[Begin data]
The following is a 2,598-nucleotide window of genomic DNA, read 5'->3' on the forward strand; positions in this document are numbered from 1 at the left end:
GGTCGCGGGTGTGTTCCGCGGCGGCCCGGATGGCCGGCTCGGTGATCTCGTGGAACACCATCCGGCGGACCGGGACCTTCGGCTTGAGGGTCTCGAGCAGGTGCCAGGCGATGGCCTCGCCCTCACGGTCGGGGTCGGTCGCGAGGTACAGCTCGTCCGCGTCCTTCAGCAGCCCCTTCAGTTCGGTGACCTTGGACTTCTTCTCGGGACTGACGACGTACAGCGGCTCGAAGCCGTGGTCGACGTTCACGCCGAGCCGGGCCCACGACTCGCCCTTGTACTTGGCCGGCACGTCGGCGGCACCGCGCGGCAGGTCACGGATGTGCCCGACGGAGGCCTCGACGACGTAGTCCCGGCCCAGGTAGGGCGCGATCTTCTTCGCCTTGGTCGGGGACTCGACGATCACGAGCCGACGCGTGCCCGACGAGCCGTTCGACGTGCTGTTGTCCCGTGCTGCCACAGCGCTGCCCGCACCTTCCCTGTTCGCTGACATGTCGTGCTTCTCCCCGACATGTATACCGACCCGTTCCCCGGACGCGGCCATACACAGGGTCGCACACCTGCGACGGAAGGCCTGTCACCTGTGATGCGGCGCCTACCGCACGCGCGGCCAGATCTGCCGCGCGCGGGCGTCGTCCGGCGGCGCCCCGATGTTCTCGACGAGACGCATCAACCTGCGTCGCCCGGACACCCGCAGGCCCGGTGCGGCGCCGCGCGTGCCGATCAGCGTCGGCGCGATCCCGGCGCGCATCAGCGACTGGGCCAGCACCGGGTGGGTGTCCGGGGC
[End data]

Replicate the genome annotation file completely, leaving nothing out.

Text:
The following is a 2,598-nucleotide window of genomic DNA, read 5'->3' on the forward strand; positions in this document are numbered from 1 at the left end:
GGTCGCGGGTGTGTTCCGCGGCGGCCCGGATGGCCGGCTCGGTGATCTCGTGGAACACCATCCGGCGGACCGGGACCTTCGGCTTGAGGGTCTCGAGCAGGTGCCAGGCGATGGCCTCGCCCTCACGGTCGGGGTCGGTCGCGAGGTACAGCTCGTCCGCGTCCTTCAGCAGCCCCTTCAGTTCGGTGACCTTGGACTTCTTCTCGGGACTGACGACGTACAGCGGCTCGAAGCCGTGGTCGACGTTCACGCCGAGCCGGGCCCACGACTCGCCCTTGTACTTGGCCGGCACGTCGGCGGCACCGCGCGGCAGGTCACGGATGTGCCCGACGGAGGCCTCGACGACGTAGTCCCGGCCCAGGTAGGGCGCGATCTTCTTCGCCTTGGTCGGGGACTCGACGATCACGAGCCGACGCGTGCCCGACGAGCCGTTCGACGTGCTGTTGTCCCGTGCTGCCACAGCGCTGCCCGCACCTTCCCTGTTCGCTGACATGTCGTGCTTCTCCCCGACATGTATACCGACCCGTTCCCCGGACGCGGCCATACACAGGGTCGCACACCTGCGACGGAAGGCCTGTCACCTGTGATGCGGCGCCTACCGCACGCGCGGCCAGATCTGCCGCGCGCGGGCGTCGTCCGGCGGCGCCCCGATGTTCTCGACGAGACGCATCAACCTGCGTCGCCCGGACACCCGCAGGCCCGGTGCGGCGCCGCGCGTGCCGATCAGCGTCGGCGCGATCCCGGCGCGCATCAGCGACTGGGCCAGCACCGGGTGGGTGTCCGGGGC